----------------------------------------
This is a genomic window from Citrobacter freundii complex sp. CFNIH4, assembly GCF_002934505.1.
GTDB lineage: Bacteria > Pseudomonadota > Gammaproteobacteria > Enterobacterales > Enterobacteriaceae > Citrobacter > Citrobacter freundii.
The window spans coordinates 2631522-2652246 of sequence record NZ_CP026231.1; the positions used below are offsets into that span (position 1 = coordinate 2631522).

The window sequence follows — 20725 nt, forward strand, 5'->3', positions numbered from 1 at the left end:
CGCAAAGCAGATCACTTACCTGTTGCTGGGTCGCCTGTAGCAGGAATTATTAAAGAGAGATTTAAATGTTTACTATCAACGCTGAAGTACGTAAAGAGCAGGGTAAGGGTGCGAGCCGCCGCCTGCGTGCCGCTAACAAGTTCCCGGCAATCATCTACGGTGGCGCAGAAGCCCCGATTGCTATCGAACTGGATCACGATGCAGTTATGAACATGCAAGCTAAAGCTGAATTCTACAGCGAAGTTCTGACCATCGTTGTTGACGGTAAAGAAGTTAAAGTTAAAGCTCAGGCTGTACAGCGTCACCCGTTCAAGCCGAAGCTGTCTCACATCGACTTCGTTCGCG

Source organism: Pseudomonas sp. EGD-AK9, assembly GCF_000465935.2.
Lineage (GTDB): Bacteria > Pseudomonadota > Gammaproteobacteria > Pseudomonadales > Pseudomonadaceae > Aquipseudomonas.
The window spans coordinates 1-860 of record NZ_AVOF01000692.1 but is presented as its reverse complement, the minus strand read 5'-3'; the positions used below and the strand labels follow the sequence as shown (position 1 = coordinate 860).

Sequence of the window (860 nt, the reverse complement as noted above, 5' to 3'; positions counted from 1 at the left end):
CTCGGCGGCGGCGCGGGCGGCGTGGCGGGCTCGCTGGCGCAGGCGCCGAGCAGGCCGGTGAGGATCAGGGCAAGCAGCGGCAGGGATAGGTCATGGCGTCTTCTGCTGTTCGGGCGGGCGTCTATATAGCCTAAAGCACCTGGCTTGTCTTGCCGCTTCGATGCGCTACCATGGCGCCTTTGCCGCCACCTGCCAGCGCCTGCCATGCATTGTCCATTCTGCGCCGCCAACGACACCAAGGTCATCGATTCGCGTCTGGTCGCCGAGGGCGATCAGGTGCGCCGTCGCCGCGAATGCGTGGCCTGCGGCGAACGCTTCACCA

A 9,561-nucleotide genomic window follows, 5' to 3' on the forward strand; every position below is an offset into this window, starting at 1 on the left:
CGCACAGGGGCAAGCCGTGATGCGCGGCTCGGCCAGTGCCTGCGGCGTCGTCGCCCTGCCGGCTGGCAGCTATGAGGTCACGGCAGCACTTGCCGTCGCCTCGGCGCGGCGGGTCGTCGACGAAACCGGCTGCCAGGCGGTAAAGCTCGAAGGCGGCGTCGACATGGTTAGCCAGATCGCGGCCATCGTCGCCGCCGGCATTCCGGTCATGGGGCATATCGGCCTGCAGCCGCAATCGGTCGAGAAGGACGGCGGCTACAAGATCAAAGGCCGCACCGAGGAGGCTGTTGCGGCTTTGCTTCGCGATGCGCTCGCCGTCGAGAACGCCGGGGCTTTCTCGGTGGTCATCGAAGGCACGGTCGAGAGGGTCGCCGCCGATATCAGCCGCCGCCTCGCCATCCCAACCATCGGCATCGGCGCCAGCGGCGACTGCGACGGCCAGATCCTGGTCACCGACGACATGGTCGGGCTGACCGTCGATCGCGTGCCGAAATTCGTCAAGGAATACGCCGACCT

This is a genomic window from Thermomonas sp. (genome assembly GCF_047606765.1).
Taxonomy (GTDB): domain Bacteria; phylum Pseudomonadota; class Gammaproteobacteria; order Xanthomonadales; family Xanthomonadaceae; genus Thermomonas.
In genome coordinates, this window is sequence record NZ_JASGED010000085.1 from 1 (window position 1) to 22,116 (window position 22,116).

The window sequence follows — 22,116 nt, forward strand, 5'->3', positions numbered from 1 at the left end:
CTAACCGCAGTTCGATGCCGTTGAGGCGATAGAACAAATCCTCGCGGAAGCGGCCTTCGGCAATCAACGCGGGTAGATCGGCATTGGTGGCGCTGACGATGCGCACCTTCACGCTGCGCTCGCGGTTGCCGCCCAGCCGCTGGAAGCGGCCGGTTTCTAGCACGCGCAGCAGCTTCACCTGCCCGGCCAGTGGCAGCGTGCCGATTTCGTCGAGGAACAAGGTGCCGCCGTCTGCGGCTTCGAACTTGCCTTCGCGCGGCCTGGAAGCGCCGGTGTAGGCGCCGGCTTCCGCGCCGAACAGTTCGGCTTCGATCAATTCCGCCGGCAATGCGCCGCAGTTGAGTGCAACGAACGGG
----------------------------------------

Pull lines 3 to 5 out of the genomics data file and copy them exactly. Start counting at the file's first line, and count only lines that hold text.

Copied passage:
The window spans coordinates 2631522-2652246 of sequence record NZ_CP026231.1; the positions used below are offsets into that span (position 1 = coordinate 2631522).

The window sequence follows — 20725 nt, forward strand, 5'->3', positions numbered from 1 at the left end:
CGCAAAGCAGATCACTTACCTGTTGCTGGGTCGCCTGTAGCAGGAATTATTAAAGAGAGATTTAAATGTTTACTATCAACGCTGAAGTACGTAAAGAGCAGGGTAAGGGTGCGAGCCGCCGCCTGCGTGCCGCTAACAAGTTCCCGGCAATCATCTACGGTGGCGCAGAAGCCCCGATTGCTATCGAACTGGATCACGATGCAGTTATGAACATGCAAGCTAAAGCTGAATTCTACAGCGAAGTTCTGACCATCGTTGTTGACGGTAAAGAAGTTAAAGTTAAAGCTCAGGCTGTACAGCGTCACCCGTTCAAGCCGAAGCTGTCTCACATCGACTTCGTTCGCG